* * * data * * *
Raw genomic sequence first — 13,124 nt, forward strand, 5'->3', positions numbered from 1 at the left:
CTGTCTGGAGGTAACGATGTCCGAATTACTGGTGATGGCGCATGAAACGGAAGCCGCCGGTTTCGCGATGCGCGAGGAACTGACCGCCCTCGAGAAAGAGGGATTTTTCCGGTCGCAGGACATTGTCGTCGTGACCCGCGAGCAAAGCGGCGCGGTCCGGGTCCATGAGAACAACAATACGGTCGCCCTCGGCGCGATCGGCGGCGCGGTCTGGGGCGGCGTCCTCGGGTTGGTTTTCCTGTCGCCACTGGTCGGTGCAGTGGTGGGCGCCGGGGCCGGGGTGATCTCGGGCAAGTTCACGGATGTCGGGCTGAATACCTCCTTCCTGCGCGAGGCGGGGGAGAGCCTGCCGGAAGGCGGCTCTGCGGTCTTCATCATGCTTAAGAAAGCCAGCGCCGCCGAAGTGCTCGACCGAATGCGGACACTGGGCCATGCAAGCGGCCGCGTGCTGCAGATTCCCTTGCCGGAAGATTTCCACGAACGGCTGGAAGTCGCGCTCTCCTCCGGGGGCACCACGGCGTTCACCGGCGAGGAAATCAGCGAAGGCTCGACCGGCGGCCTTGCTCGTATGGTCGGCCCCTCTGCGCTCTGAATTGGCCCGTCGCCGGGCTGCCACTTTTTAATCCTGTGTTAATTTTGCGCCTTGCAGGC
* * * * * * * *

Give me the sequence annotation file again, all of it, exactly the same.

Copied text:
Raw genomic sequence first — 13,124 nt, forward strand, 5'->3', positions numbered from 1 at the left:
CTGTCTGGAGGTAACGATGTCCGAATTACTGGTGATGGCGCATGAAACGGAAGCCGCCGGTTTCGCGATGCGCGAGGAACTGACCGCCCTCGAGAAAGAGGGATTTTTCCGGTCGCAGGACATTGTCGTCGTGACCCGCGAGCAAAGCGGCGCGGTCCGGGTCCATGAGAACAACAATACGGTCGCCCTCGGCGCGATCGGCGGCGCGGTCTGGGGCGGCGTCCTCGGGTTGGTTTTCCTGTCGCCACTGGTCGGTGCAGTGGTGGGCGCCGGGGCCGGGGTGATCTCGGGCAAGTTCACGGATGTCGGGCTGAATACCTCCTTCCTGCGCGAGGCGGGGGAGAGCCTGCCGGAAGGCGGCTCTGCGGTCTTCATCATGCTTAAGAAAGCCAGCGCCGCCGAAGTGCTCGACCGAATGCGGACACTGGGCCATGCAAGCGGCCGCGTGCTGCAGATTCCCTTGCCGGAAGATTTCCACGAACGGCTGGAAGTCGCGCTCTCCTCCGGGGGCACCACGGCGTTCACCGGCGAGGAAATCAGCGAAGGCTCGACCGGCGGCCTTGCTCGTATGGTCGGCCCCTCTGCGCTCTGAATTGGCCCGTCGCCGGGCTGCCACTTTTTAATCCTGTGTTAATTTTGCGCCTTGCAGGC